64. The policy of confiscating land, destroying homes, building settlements, and de-Arabization, which was referred to in the report, revealed Israel’s true intentions in relation to the peace process, which had come to a halt because of the policy of the Israeli leaders. In that connection, the international community had to exert pressure on the Government of Israel to convince it to stop the construction of settlements in the occupied Palestinian territories, where the land was meant for the Palestinian people. The Qatar delegation again confirmed the inalienable right of the Palestinian people to return to its land.

65. Qatar had repeatedly stated that a lasting peace in the Middle East could be achieved only by means of a peaceful and comprehensive settlement, complete withdrawal of Israel from all the Arab territories occupied in 1967, including the Syrian Golan, and realization of the Palestinian people’s inalienable right to form an independent State.

66. In view of the explosive situation that had developed and the many victims on the Palestinian side, the Qatar Government expressed its willingness to assume part of the expenses of the Special Rapporteur sent to the region by the Commission on Human Rights to study the actual situation. That was an indication that Qatar was continuing its policy of working towards peace in the Middle East. The initiative was in harmony with the Arab position of a strategic approach to peace.

67. Until Israel ceased its aggression and fulfilled its obligations in connection with the Middle East peace process in relation to both Palestine and the Syrian Arab Republic, the United Nations should remain the forum in which the international community would condemn that aggression.

68. Mr. Kanaan (Observer for the Organization of the Islamic Conference) said that, as shown by the periodic report of the Special Committee (A/55/373), Israel was defying the will of the international community. As long as the Israeli occupation was maintained and the gross violations of the rights of the Palestinian people by the occupying Power continued, the Special Committee should continue to discharge its mandate in connection with the Palestinian question.

69. The Israeli authorities were still carrying out illegal actions in the occupied Palestinian territories, including Jerusalem. They were building illegal settlements and by-pass roads, confiscating land, demolishing houses, imposing severe restrictions on freedom of movement, exploiting and stealing natural resources, transferring more Israeli settlers, and detaining thousands of Palestinians and scores of Lebanese in Israeli prisons. Those actions were accompanied by violence and atrocities committed by armed Israeli settlers against Palestinian civilians.

70. The Palestinians were resisting the occupation. They were defending their inalienable national rights and were defending their holy sites in East Jerusalem. Israel was trying to shift the blame onto the Palestinian side, claiming that the Palestinian Authority had provoked its citizens. But Israel was clearly responsible for the bloody events that were taking place.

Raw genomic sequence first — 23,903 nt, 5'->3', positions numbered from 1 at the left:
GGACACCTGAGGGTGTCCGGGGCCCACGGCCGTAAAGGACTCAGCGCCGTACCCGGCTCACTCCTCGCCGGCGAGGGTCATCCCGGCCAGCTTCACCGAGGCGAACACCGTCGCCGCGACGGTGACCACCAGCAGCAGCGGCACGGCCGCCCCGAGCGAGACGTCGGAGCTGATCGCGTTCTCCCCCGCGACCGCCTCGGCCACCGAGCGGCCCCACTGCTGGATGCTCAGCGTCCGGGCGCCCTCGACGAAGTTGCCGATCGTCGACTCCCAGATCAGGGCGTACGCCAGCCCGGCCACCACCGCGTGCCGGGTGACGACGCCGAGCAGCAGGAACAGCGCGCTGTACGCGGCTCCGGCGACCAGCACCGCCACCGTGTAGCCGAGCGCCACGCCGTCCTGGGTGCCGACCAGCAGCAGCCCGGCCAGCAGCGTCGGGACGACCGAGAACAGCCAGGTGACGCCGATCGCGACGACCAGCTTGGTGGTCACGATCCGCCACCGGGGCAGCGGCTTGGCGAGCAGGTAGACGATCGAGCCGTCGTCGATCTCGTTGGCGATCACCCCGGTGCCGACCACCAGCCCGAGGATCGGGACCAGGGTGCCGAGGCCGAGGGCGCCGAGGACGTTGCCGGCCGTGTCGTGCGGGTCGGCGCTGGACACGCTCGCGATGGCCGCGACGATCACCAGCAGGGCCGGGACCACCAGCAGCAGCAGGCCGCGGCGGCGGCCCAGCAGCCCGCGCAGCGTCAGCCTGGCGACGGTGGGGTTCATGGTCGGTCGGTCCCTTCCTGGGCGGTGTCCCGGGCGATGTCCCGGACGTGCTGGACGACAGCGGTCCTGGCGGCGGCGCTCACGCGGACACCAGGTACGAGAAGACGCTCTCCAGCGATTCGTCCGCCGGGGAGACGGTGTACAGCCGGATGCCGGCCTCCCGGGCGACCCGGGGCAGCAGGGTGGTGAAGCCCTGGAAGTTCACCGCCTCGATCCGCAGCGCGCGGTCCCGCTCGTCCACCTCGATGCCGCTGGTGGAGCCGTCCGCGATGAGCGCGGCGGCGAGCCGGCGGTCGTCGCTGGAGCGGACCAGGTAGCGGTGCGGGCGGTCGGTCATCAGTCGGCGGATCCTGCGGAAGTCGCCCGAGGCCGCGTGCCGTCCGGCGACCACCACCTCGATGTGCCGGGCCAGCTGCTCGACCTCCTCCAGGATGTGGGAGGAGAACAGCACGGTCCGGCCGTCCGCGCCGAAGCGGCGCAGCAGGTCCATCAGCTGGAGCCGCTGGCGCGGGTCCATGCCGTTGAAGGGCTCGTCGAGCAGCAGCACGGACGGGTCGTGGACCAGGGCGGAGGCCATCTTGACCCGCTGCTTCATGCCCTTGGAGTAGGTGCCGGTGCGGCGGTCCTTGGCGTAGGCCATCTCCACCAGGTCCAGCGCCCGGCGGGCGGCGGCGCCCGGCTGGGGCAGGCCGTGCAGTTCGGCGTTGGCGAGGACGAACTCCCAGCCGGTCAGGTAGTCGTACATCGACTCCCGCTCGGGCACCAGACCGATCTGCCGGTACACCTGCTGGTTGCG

71. Referring to the Internet edition of The Jerusalem Post of 12 September 2000, he pointed out that the Israeli settlements in the occupied Palestinian territories had been strengthening their defences. The objective of the visit by Ariel Sharon to the Haram al-Sharif had been to make the situation explode in the occupied Palestinian territory and to prevent continuation of the peace process and implementation of all the international resolutions obligating Israel to withdraw from all the Arab territories occupied since 1967.

72. The Organization of the Islamic Conference (OIC) had consistently supported the Palestinian people in its just struggle to put an end to the Israeli occupation and to regain its inalienable rights. OIC also supported the Lebanese Government’s insistence on the withdrawal of Israeli troops from all Lebanese territory, including the Shaba farms, and the release of all Lebanese citizens from Israeli jails. OIC again reaffirmed that the Israeli policy of annexation and construction of illegal settlements on the Syrian Golan constituted a grave violation of international law.

73. Peace in the Middle East could be achieved only with complete Israeli withdrawal from all the Arab territories occupied in 1967 and full restoration of the rights of the Palestinian people.

74. Mr. Zohar (Israel), speaking in exercise of the right of reply, briefly informed the members of the Committee of the contents of an official communication from the Prime Minister of Israel, which would soon be sent to the capitals of many countries. The communication stated that, since the recent eruption of the violence, Israel had attempted time and again to stabilize the situation and put an end to it so as to pave the way for the quick resumption of the peace negotiations. Nonetheless, for over a month it had witnessed an orchestrated attempt by the Palestinian authority to replace the peace process with an armed struggle.